When a retained search consultancy sets out to fill a senior level position, it doesn’t promise to find a suitable candidate. It undertakes to find the “best” candidate.
Not long ago, that was assumed to be a man. No more. Any hiring officer who specifies the gender or race of a candidate is ready to be led out to pasture and likely to be sued.
Diversity and Inclusion has been a rapidly rising issue for many years now, driven mainly by racial inequality. In 2020, this has burst into a firestorm of protest and rioting across the U.S. and many other areas of the world.
All recruiting firms take gender diversity seriously today. Not for PR or moral satisfaction, but because studies have confirmed that women leaders stimulate innovation and contribute balanced decision-making.
Yet, despite the data, the road to the corner office is steep and uneven for a woman.
One of the troubling statistics coming out of a recent study of the US workforce (by Leanin.org and McKinsey) is that the percentage of women is almost equal to that of men at entry level — 48% to 52%. By managerial levels, the time for the promotion, that has fallen to 37% — 63%.
This would seem to spotlight the internal promotion system and many studies confirm as much. It also identifies an opportunity for the executive recruiting firm.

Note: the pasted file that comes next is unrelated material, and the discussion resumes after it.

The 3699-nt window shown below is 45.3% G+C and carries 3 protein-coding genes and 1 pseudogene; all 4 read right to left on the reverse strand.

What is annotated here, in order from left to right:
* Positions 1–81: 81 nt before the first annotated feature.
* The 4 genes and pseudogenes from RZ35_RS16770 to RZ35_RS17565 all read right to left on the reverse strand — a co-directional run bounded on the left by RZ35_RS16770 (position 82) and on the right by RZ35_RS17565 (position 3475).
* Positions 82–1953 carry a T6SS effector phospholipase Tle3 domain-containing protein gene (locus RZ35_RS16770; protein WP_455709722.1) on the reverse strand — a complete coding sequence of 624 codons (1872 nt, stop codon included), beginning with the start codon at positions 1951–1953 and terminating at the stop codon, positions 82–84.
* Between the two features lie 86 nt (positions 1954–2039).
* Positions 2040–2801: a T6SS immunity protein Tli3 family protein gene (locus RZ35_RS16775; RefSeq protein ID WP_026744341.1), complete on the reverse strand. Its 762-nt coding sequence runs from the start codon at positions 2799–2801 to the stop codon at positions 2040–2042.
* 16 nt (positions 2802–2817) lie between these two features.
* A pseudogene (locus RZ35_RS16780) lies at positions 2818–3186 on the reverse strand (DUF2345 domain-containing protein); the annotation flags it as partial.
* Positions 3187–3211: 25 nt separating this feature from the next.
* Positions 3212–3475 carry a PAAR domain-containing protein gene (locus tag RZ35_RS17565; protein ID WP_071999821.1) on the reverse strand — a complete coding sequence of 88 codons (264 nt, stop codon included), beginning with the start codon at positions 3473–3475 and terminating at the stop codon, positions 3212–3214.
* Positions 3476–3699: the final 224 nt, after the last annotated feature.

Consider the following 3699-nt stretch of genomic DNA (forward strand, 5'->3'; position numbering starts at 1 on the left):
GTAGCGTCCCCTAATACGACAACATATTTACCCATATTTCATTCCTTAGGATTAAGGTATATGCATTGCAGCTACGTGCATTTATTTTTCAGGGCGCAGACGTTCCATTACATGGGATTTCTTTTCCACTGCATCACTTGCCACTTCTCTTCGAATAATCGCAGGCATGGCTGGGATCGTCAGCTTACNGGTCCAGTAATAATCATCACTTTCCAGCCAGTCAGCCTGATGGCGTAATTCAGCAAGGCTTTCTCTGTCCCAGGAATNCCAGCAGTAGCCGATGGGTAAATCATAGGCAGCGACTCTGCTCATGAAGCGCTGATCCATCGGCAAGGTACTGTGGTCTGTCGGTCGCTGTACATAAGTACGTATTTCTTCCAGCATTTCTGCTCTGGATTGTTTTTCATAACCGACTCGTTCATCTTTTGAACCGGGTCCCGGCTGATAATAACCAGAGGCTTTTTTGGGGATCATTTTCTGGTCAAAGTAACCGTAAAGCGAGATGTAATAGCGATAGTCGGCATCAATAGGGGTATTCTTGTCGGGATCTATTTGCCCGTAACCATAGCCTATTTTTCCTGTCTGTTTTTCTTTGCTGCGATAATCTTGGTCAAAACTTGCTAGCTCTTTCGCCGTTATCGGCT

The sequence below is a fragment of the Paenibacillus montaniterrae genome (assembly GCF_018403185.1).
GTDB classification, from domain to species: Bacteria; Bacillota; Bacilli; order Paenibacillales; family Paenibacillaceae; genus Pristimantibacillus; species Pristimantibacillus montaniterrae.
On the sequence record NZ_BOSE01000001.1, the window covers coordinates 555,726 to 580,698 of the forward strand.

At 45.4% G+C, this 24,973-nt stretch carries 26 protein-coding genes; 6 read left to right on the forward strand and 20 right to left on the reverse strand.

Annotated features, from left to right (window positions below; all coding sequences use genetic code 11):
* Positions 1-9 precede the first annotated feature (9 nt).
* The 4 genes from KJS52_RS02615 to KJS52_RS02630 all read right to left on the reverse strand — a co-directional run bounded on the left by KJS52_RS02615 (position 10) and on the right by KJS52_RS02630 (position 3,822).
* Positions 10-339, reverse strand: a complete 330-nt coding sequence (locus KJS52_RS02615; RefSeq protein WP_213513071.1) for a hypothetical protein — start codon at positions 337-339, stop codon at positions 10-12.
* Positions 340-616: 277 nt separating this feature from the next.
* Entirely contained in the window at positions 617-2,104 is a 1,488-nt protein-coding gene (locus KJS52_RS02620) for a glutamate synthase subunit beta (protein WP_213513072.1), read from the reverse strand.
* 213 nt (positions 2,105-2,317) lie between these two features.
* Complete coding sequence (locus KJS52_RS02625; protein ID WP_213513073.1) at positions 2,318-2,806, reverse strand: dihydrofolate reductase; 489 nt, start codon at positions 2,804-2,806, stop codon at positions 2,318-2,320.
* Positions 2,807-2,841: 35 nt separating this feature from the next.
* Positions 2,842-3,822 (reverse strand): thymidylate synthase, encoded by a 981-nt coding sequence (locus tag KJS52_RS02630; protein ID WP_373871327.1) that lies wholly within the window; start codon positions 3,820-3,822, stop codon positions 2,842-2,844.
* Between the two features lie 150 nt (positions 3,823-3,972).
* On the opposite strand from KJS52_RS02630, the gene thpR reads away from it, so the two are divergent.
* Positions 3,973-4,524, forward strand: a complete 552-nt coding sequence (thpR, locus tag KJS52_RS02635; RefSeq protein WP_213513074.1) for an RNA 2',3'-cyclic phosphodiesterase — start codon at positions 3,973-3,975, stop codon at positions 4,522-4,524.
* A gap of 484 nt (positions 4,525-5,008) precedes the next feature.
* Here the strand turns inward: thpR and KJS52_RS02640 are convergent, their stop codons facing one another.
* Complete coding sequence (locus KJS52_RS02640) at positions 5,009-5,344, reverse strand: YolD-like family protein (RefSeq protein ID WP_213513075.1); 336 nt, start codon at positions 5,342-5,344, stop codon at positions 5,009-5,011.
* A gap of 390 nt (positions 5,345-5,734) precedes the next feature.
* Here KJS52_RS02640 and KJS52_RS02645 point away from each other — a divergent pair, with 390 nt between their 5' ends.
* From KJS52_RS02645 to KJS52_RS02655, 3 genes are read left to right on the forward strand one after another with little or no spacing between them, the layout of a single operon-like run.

And the search business is on track. Three years ago, Santiago’s Aranda led a gender diversity initiative that brought together the top nine search firms in the region to sign the Chile Code of Good Practice promoting D&I in recruitment.
This month, Chairman Simon Wan and President Larry Shoemaker will pledge Cornerstone International Group’s support for #AESC, a commitment to diversity and inclusion everywhere in the world, and to promote it through social media.
The AESC – Association of Executive Search and Leadership Consultants – is a powerful organization. It holds members to the highest standards of practice – 16,000 professionals in 1,200 offices in 70 countries.
Details of our support and commitment to the elimination of race and gender in leadership development will appear here in the next few days.